More than 100 Zimbabwean women who had been lured into slavery through fake promises of well-paying domestic work in the Gulf region were recently freed from captivity after the Government paid off their employers to secure their release.
The Government has, in recent weeks, successfully negotiated freedom for 105 women and two men who were being subjected to deplorable living and working conditions that included constant beatings, being overworked, forced labour, underpayment and sex slavery in Arab countries.
Some of the women, aged between 25 and 45, had been working under virtual captivity for nearly two years.
An official investigation earlier this year concluded that some local employment agents, working in collusion with criminal syndicates in the Middle East, were recruiting Zimbabwean women before trading them off into slavery.
It was established that most of the women had their passports confiscated on arrival and were being forced to see out their two-year employment contracts in spite of poor working conditions.
Some of the employers were reportedly demanding up to US$2 500 from the women in return for their freedom, according to the official investigation, which also found that most of the domestic workers were earning between US$60 and US$80 per month.
In an interview on the sidelines of the SADC High-Level Tripartite Dialogue on Migration Management held in Victoria Falls recently, Public Service, Labour and Social Welfare Secretary Mr Simon Masanga said the authorities were concerned by increasing cases of human trafficking in the country.
“We have made great strides in making sure that we bring back our citizens,” he said.
“A few weeks ago, we repatriated about 105 women. Their situation was not good at all.
“They were forced to work under poor conditions for two years, while their salaries went to agents who facilitated their travel.”
Some employers, he said, demanded huge sums of money for the release of the women, which Government duly paid.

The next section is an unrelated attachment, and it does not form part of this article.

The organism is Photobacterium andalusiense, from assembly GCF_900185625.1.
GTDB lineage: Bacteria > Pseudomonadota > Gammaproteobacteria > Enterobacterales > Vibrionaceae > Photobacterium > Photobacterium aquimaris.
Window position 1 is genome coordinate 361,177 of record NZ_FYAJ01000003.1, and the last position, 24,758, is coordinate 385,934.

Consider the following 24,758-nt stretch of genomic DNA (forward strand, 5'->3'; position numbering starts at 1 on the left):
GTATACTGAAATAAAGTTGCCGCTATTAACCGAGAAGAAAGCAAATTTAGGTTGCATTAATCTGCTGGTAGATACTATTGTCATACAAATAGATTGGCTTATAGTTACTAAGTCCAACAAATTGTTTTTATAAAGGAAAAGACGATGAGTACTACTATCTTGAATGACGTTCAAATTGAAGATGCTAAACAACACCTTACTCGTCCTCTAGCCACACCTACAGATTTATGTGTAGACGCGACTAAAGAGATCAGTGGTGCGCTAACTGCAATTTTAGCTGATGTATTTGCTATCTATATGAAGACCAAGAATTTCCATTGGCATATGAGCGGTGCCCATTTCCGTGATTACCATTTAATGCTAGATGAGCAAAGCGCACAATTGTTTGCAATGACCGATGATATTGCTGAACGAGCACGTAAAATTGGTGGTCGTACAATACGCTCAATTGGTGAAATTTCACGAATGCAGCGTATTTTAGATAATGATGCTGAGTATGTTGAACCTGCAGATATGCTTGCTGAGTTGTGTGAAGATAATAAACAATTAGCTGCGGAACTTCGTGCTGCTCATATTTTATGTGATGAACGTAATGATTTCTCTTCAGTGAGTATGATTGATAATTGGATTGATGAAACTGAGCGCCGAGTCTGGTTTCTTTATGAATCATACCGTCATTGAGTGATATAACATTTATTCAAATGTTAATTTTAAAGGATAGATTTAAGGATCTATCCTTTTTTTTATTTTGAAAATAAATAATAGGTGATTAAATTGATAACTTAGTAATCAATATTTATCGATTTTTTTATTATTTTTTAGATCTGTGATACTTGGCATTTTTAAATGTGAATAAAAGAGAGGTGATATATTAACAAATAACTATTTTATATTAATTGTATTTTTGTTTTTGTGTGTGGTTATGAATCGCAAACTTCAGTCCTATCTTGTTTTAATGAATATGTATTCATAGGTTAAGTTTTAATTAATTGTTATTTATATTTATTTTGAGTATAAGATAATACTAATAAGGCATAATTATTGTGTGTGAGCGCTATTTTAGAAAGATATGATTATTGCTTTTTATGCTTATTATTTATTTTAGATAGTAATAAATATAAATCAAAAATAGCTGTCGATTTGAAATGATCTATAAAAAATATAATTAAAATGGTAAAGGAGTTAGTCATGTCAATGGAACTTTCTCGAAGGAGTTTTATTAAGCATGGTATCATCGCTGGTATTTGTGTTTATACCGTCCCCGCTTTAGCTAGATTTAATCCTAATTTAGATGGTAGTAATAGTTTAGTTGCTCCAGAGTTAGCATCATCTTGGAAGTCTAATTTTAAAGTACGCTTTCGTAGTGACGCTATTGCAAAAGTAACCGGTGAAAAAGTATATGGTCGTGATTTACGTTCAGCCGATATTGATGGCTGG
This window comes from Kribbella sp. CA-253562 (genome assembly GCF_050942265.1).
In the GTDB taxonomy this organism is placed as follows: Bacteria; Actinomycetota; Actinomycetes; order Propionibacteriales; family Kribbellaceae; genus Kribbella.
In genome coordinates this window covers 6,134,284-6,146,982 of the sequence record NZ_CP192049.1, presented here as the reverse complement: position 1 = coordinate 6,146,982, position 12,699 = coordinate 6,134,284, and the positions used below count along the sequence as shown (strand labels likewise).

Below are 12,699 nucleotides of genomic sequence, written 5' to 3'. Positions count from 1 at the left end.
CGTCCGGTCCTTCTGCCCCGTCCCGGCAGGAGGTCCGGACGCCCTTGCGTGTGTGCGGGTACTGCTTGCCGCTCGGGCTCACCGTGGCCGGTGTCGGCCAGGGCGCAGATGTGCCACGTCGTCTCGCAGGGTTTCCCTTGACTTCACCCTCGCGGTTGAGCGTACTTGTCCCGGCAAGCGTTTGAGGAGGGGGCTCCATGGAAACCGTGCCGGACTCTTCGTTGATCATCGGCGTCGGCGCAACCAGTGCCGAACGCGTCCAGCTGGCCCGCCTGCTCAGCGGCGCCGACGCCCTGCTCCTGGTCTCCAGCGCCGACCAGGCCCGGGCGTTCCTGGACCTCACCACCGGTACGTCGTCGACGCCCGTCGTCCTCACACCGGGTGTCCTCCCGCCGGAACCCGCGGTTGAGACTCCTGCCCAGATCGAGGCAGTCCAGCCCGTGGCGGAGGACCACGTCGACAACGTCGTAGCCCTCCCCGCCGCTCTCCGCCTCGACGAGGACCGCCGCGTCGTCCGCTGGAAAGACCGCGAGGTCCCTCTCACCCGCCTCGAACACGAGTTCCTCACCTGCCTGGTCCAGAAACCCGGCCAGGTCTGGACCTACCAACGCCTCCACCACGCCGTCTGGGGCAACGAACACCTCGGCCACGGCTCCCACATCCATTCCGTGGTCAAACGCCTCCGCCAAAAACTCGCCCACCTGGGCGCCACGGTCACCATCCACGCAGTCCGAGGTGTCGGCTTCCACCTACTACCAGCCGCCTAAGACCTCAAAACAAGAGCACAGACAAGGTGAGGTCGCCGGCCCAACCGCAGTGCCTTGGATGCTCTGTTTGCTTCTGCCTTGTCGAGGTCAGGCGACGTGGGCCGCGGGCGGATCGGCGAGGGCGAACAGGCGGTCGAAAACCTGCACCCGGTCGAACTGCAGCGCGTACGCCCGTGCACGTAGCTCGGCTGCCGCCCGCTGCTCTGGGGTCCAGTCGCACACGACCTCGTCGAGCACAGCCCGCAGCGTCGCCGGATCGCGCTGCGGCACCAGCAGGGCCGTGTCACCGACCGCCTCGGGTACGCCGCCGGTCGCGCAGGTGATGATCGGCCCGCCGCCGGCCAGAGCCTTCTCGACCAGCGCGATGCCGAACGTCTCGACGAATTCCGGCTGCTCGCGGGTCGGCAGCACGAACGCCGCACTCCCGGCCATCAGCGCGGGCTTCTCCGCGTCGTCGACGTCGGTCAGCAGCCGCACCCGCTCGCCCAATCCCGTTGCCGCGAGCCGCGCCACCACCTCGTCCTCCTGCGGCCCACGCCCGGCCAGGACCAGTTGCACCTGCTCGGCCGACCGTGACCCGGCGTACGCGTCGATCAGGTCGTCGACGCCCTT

He, however, could not disclose how much was paid.
“The challenges they faced include long working hours with no rest; no off days, even when one was unwell, physical assault and verbal abuse.”
Most Gulf nations religiously enforce the kafala labour system, which is used to monitor migrant labourers, working primarily in the construction and domestic sectors in Gulf Cooperation Council member states and a few neighbouring countries.
The system requires all migrant workers to have an in-country sponsor, usually their employer, who is responsible for their visa and legal status.
It gives employers total control over migrant workers’ employment and immigration status.
The system arose from growing demand in Gulf economies for cheap labour.
Added Mr Masanga: “They endured a lot of suffering. So, we have put them under the guidance of the Department of Social Welfare, which helps them with a smooth reintegration back into society, ensuring their privacy is respected, at the same time, taking care of their welfare.”
Programmes officer responsible for migration and repatriation in the Ministry of Social Welfare Mrs Margareth Ruzive said Government has provided US$1 000 to each of the repatriated women.
“The journey was not easy; these people had been traumatised in different ways and we had to set up a team of people with different expertise to give them the much-needed support,” said Mrs Ruzive.
“We had to bring in psychologists and other professionals to assist with their recovery.”
She said Government has established remote counselling centres in some Gulf nations to assist stranded citizens.
“Upon arrival in Zimbabwe, we did not rush to send them to their respective homes,” she added.
“We trained them in different fields, including poultry farming, and offered financial support of up to US$1 000.
“We also gave them grocery hampers that had all the basic needs and toiletries so that they would not go home empty-handed.”
Officially opening the high-level meeting in Victoria Falls, Vice President Constantino Chiwenga said a framework to monitor recruitment agencies had been established.
“We have strengthened inter-agency cooperation to deal with unscrupulous recruitment agencies, who seek to recruit our human capital through unethical means, which eventually subjects labour migrants to human trafficking and exploitation.
“This approach enables us to ensure coherence among state and non-state actors involved in the recruitment of our citizens on both the regional and international labour markets,” he said.—state media